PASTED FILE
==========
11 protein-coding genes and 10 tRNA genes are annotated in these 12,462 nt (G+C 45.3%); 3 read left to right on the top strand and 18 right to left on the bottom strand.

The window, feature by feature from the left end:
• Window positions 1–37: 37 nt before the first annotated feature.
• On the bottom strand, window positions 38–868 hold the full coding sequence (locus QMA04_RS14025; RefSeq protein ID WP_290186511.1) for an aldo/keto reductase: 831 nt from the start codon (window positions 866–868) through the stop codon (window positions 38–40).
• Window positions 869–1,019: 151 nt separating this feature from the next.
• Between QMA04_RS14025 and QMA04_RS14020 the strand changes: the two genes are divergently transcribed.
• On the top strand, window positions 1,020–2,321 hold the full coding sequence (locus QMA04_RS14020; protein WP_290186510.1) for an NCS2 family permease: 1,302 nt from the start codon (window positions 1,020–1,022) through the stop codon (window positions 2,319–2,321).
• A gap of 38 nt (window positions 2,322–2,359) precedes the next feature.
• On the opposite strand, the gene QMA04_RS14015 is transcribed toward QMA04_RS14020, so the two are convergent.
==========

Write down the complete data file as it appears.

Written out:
11 protein-coding genes and 10 tRNA genes are annotated in these 12,462 nt (G+C 45.3%); 3 read left to right on the top strand and 18 right to left on the bottom strand.

The window, feature by feature from the left end:
• Window positions 1–37: 37 nt before the first annotated feature.
• On the bottom strand, window positions 38–868 hold the full coding sequence (locus QMA04_RS14025; RefSeq protein ID WP_290186511.1) for an aldo/keto reductase: 831 nt from the start codon (window positions 866–868) through the stop codon (window positions 38–40).
• Window positions 869–1,019: 151 nt separating this feature from the next.
• Between QMA04_RS14025 and QMA04_RS14020 the strand changes: the two genes are divergently transcribed.
• On the top strand, window positions 1,020–2,321 hold the full coding sequence (locus QMA04_RS14020; protein WP_290186510.1) for an NCS2 family permease: 1,302 nt from the start codon (window positions 1,020–1,022) through the stop codon (window positions 2,319–2,321).
• A gap of 38 nt (window positions 2,322–2,359) precedes the next feature.
• On the opposite strand, the gene QMA04_RS14015 is transcribed toward QMA04_RS14020, so the two are convergent.